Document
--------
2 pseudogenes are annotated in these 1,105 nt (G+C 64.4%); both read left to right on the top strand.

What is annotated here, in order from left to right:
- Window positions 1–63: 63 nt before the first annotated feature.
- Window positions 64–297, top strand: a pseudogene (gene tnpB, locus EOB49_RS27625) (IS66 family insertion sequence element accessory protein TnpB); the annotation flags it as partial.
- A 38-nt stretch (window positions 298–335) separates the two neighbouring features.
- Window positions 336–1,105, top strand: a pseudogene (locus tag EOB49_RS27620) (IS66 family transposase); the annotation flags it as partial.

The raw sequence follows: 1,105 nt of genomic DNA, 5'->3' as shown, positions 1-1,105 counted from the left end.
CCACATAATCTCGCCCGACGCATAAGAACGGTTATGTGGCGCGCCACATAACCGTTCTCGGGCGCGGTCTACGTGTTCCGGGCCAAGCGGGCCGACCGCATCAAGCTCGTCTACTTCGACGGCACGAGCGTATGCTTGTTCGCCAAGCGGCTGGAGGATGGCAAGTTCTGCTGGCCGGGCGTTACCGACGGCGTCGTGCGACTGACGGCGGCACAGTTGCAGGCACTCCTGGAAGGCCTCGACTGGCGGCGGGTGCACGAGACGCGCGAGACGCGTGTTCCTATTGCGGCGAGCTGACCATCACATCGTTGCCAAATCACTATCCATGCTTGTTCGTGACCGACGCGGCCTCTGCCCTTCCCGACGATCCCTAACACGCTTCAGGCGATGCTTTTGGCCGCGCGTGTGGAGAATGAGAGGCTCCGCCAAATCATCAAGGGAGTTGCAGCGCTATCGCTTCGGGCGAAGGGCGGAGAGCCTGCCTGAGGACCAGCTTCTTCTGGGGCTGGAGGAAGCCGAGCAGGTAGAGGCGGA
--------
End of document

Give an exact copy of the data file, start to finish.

2 pseudogenes are annotated in these 1,105 nt (G+C 64.4%); both read left to right on the top strand.

What is annotated here, in order from left to right:
- Window positions 1–63: 63 nt before the first annotated feature.
- Window positions 64–297, top strand: a pseudogene (gene tnpB, locus EOB49_RS27625) (IS66 family insertion sequence element accessory protein TnpB); the annotation flags it as partial.
- A 38-nt stretch (window positions 298–335) separates the two neighbouring features.
- Window positions 336–1,105, top strand: a pseudogene (locus tag EOB49_RS27620) (IS66 family transposase); the annotation flags it as partial.

The raw sequence follows: 1,105 nt of genomic DNA, 5'->3' as shown, positions 1-1,105 counted from the left end.
CCACATAATCTCGCCCGACGCATAAGAACGGTTATGTGGCGCGCCACATAACCGTTCTCGGGCGCGGTCTACGTGTTCCGGGCCAAGCGGGCCGACCGCATCAAGCTCGTCTACTTCGACGGCACGAGCGTATGCTTGTTCGCCAAGCGGCTGGAGGATGGCAAGTTCTGCTGGCCGGGCGTTACCGACGGCGTCGTGCGACTGACGGCGGCACAGTTGCAGGCACTCCTGGAAGGCCTCGACTGGCGGCGGGTGCACGAGACGCGCGAGACGCGTGTTCCTATTGCGGCGAGCTGACCATCACATCGTTGCCAAATCACTATCCATGCTTGTTCGTGACCGACGCGGCCTCTGCCCTTCCCGACGATCCCTAACACGCTTCAGGCGATGCTTTTGGCCGCGCGTGTGGAGAATGAGAGGCTCCGCCAAATCATCAAGGGAGTTGCAGCGCTATCGCTTCGGGCGAAGGGCGGAGAGCCTGCCTGAGGACCAGCTTCTTCTGGGGCTGGAGGAAGCCGAGCAGGTAGAGGCGGA